Earlier this month, I had the joy and privilege to go with my church to Ethiopia on a trip with International Crisis Aid (ICA). ICA is my featured Freedom Fighter until the end of the year, and all donations made on the blog will be given to ICA.
ICA is very active in Ethiopia. They have several programs including a feeding program, a medical clinic, an orphanage, a ministry to women in the red light district of Addis Ababa and safe homes for women and girls who have been rescued from trafficking and commercial sex work.
The first thing we were able to do was help enter families into the feeding program and distribute flour. Currently, there is a severe famine in East Africa, the worst in over 60 years according to USAID. We weren't expecting to have many new families come to be entered into the program, but, to our surprise there were many new families. They heard Americans were coming.
The process of determining if a family is eligible for the program is heart-wrenching. Basically, we had to measure the babies' upper arms to determine their level of malnutrition. Twelve is the measurement for malnutrition. That day, around thirty families were entered in the program because their babies measured eleven or below, some even with measurements of eight and nine.
ICA also runs an orphanage for girls who have lost both parents to HIV/AIDS. We were able to help with a much-needed paint project at the orphanage and spend time playing with the girls and giving them gifts. We were able to take them to Addis and help them pick out new shoes, eat at a restaurant and play at a theme park.
The smell is indescribable, the streets are dirty and poorly maintained and the girls live and work in shanties that are about the size of a phone booth. Provocative images of scantily-clad women adorn their shanties, though most were dressed as a normal teenager would. It seemed to me that these girls were simply the object for the men to use to get what they wanted. I was struck profoundly by the thought that my smiles and tender, kind touches might be the only ones they ever encounter.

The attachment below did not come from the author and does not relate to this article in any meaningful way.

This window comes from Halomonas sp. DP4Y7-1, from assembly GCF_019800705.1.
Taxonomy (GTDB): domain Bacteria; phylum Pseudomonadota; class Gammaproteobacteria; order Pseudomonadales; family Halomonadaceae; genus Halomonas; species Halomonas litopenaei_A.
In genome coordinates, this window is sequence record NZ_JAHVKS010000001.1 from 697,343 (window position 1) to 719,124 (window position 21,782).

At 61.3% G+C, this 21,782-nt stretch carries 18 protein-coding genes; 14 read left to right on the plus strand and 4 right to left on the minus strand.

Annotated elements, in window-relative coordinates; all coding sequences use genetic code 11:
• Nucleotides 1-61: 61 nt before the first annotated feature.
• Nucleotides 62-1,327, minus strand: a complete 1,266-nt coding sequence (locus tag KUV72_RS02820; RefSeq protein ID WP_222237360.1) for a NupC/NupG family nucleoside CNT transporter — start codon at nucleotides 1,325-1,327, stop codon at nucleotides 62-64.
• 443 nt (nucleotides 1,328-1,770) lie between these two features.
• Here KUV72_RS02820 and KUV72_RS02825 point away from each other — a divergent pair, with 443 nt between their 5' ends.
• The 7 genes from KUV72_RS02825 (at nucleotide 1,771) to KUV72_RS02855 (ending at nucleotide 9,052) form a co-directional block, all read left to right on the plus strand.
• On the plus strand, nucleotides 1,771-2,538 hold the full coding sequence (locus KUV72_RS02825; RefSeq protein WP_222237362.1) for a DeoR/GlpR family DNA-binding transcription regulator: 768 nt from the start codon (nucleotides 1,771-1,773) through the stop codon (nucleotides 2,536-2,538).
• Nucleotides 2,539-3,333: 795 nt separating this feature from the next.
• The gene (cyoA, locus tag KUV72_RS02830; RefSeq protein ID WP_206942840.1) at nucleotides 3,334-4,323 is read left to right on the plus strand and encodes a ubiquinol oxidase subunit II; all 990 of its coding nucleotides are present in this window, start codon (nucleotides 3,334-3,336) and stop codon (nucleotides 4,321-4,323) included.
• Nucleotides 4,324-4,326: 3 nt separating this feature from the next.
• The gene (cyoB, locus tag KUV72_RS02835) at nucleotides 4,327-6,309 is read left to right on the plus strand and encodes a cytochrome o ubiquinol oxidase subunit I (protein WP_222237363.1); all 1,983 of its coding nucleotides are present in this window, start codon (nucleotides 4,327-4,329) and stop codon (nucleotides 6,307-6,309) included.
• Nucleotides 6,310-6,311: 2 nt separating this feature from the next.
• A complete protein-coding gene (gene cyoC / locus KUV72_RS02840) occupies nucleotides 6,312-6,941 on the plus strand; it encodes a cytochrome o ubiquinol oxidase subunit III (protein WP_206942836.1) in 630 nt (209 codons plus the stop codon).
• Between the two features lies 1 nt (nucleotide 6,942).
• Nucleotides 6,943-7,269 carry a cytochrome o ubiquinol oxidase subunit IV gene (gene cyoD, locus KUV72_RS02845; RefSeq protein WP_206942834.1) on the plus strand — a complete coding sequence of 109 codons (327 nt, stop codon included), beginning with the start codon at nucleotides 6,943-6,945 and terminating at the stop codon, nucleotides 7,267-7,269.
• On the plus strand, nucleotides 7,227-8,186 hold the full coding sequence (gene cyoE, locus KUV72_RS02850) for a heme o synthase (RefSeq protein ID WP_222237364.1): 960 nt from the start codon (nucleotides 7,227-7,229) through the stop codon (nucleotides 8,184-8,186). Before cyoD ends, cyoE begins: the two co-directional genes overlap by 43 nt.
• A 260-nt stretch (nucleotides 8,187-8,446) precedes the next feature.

We invited them to join us for a party a Mercy Chapel, a former brothel that ICA has transformed into a place of hope and light. There, the girls are offered vocational training (computers, hairstyling, sewing, etc.), counseling and an opportunity to attend church there on Sundays. The day the party was held, we lost count at about 500 girls when we started having to turn girls away because there was no more room inside.
The trip was spiritually challenging, sobering and amazing all at the same time. I will never be the same. I have lived in areas of such poverty before. I have worked with women and girls who have been rescued from sex slavery before. I have loved on sweet children in orphanages before. This experience with ICA only solidified my desire to be a voice for these people, no matter their race or religion. ICA fights for freedom. Will you join them?
To learn more about the programs of ICA, how you can sponsor a community or orphanage child or how you can be a part of a future trip to Ethiopia, please visit www.crisisaid.org.
Donate to International Crisis Aid: